Tuesday, June 7, 2016

John Oliver segment reminds of Walker/WisGOP's disgraceful record on debt

Recent national articles have hit the news which show that Wisconsin Governor Scott Walker is not exactly the most economically responsible person, and is in sizable debt from his failed presidential campaign, as well as his daily life. But what’s even more remarkable is that he and his fellow Republicans signed a law takes effect next month that make things much more difficult for everyday Wisconsinite to get themselves out from under economic issues that may not have even been their own fault.

Jud Lounsbury went into Walker’s most recent campaign finance reports, and gave his findings in The Progressive last week. Lounsbury found that just like we see in Walker’s campaigns and his budgets as Governor, his talk about being frugal and responsible with money is a fa├žade. Scotty has a habit of running up the red ink and hoping to deal with the debts at some later point.

According to the latest SEI (State of Economic Interests), Walker still owes somewhere between $10,000 and $100,000 in high-interest credit card debt and has three conventional bank loans totaling well over $100,000, but he also added a fourth bank loan to his family: A Wells Fargo loan that is defined as being between $5,000 and $50K.

(Oh, and just for fun, I went back and looked at Walker’s previous pre-2014 SEI and—are you sitting down?—he’s had most of this “temporary” debt, including high interest credit card balances, for years now.)

The Walker camp also tried to brush off this debt as being like any other “American family” and “all in all, pretty ordinary stuff." Yes, most Americans get paid about $150K a year, have most of their health care paid for, live rent free in a 30,000 square foot lakefront mansion, don’t have to pay for transportation, utilities, housekeeping or cooking and have round the clock security . . . and STILL find a way to carry a $10K+ high interest credit card balance.
This discussion of Scott Walker’s massive indebtedness blends nicely with the now-viral segment John Oliver did on his HBO show this Sunday. One main difference is that Oliver pointed out that often the unpaid debt is the result of medical issues that aren’t covered by insurance, instead of reckless spending and other wasteful behavior (like it is in Walker’s case). Oliver went on note that much of this old debt is eventually sold off as “uncollectable” by banks and other entities, and ends up under the purview of seamy debt collection specialists.

“Fuck you Oprah, I am the new queen of daytime talk!”

Wisconsin even appears in this segment, with a story from Fox 6 in Milwaukee of one woman being bullied by debt collectors, and Oliver also shows Wisconsin as one of four states which loosened regulations in recent years on these types of debt collection businesses. In fact, Walker just signed these loosened regulations 3 months ago, and they’ll take effect on July 1.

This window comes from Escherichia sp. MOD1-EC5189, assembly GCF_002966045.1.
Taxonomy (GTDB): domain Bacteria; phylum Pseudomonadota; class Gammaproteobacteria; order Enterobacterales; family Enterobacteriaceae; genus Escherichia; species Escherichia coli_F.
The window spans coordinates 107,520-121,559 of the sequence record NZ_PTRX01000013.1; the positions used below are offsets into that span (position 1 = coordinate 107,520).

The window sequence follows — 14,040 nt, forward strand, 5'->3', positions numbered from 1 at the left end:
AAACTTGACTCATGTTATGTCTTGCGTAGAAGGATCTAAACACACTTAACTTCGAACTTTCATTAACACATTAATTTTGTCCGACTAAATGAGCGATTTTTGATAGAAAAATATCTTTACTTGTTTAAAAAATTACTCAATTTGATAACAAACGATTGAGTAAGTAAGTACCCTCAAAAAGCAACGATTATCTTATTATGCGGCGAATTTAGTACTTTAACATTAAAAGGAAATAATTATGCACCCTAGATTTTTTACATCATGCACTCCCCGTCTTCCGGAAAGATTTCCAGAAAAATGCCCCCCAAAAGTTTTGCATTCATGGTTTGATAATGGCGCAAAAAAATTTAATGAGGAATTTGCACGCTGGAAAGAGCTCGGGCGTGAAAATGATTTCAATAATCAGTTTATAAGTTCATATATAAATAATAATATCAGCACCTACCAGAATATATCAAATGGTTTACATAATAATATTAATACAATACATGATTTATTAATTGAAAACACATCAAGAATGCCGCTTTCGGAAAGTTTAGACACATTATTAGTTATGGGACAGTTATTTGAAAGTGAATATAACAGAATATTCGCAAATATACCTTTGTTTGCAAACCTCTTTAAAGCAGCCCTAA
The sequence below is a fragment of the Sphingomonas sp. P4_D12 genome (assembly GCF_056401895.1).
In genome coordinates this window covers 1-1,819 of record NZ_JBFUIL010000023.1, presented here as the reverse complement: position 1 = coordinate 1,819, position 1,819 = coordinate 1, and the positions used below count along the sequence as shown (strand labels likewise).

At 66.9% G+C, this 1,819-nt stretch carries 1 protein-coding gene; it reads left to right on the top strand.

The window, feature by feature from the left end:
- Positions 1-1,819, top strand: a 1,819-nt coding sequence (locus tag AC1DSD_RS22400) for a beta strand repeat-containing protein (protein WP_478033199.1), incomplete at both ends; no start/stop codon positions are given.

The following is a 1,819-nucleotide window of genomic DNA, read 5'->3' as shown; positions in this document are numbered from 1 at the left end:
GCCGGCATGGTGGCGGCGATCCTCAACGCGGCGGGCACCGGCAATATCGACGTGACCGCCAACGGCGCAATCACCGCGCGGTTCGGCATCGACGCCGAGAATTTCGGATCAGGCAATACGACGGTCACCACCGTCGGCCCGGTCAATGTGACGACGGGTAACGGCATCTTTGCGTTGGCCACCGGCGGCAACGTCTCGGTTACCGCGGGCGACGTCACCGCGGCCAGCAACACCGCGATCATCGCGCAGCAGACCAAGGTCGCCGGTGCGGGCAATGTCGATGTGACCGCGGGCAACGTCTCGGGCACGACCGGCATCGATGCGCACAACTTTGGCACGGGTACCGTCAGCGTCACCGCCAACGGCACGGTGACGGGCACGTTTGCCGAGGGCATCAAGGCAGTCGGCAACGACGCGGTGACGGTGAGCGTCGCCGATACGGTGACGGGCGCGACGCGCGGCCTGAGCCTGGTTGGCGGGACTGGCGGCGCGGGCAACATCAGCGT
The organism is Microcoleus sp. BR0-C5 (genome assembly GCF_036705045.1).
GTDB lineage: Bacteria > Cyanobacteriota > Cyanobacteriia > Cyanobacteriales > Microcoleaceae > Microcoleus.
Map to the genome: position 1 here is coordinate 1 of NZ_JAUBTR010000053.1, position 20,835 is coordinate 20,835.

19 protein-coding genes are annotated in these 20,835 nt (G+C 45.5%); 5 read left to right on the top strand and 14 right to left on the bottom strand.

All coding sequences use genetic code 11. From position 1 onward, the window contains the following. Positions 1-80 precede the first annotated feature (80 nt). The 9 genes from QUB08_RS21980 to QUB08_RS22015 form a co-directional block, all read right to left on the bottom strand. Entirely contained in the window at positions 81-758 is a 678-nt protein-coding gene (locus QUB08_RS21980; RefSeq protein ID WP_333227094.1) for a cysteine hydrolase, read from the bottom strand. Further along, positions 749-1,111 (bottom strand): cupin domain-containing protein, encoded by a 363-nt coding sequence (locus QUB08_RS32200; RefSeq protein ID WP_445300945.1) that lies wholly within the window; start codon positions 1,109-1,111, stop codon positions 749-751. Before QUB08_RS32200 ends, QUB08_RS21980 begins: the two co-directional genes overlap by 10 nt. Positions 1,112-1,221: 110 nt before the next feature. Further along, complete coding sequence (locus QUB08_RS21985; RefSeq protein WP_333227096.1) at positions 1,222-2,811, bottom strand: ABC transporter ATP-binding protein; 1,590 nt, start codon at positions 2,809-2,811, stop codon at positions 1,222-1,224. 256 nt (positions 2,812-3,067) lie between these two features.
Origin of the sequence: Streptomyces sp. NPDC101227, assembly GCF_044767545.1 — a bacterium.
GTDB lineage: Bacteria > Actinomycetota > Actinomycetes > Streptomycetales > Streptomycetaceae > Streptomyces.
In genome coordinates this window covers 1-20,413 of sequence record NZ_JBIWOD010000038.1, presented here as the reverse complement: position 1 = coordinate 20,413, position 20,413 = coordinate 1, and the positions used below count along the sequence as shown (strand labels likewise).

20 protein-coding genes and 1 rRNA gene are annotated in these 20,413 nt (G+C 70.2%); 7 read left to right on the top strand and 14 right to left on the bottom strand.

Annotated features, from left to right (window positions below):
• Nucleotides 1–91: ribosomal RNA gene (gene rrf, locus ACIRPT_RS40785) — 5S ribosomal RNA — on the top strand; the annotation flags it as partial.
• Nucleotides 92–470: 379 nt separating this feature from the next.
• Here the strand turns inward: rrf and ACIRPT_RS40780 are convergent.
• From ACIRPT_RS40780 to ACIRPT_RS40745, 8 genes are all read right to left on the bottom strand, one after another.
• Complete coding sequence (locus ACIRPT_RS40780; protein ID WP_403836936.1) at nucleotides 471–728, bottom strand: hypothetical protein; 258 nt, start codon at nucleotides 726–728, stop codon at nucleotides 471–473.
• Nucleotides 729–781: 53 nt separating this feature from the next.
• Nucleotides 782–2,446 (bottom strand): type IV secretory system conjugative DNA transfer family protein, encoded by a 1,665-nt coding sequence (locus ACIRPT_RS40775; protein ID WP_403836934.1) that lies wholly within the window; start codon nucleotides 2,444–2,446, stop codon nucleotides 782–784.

Here’s some of that new law will do, and I’ve bolded the parts that specifically come up in Oliver’s segment.
1.Changes terminology from “creditor” to “merchant.” (A merchant is defined to include, among others, a creditor or a seller of property on credit and expressly includes such a creditor’s or seller’s assignee or successor.)

2.The merchant must identify the actual or estimated amount alleged to be due to the merchant on a date certain after the customer’s default, and include a breakdown of all charges, interest, and payments occurring after this date. In the case of an open-end credit plan, the amount must be reflected in a billing statement addressed to the customer.

3. Clarifies that for a claim arising under an open-end credit plan, the merchant’s obligation to provide evidence of the debt can be satisfied if he has provided the billing statement reflecting the total outstanding balance. The bill strikes the requirement to provide evidence of transactions.

4.Clarifies that the merchant’s failure to comply with these requirements related to pleading and providing copies precludes entry of default judgment, rather than [any] judgment, for the merchant.

5.Adds that a complaint which fails to comply with the new pleading requirements is not a violation that gives rise to a penalty, civil liability, or an award of attorney fees unless the consumer proves that the failure was willful or intentional.
Classy, eh? Need I mention that every Republican in the State Legislature voted for this crap except for 3 members of the Assembly (James Edming and the retiring Dave Heaton, Jessie Rodriguez did not vote)? I'll also give a special mention to State Rep. Steve Doyle for being the only Dem to support this garbage when it hit the Assembly floor last November.

In addition to writing off nearly $15 million in debt and exposing the scumminess of the business, John Oliver’s segment also succeeded set a light bulb off over my head over how we can help our indebted governor. Given that Scotty never seems to be able to have an unscripted moment in front of a crowd of everyday Wisconsinites (his “listening sessions” are rarely pre-announced and are almost always invite-only), maybe what everyday Wisconsinites can do is form a debt collection company. Then they can buy up Walker’s massive credit card and bank debt, and get his personal information.

Then ring him up, and you can finally get the Governor (whose 6-figure salary we pay for) on the line to let him know how things are going outside of the WisGOP Bubble. Although in fairness, saying you’re a large check-writer will increase the chances to have Walker be honest with you as a "constituent."


  1. You get your news from Comedy Central?

    1. ^^^ What a maroon! ^^^^ You suck at trolling, dude.

      Although Oliver's show is some of the best journalism on TV. Lot more factual and interesting than "news radio" 620/1130, that's for sure.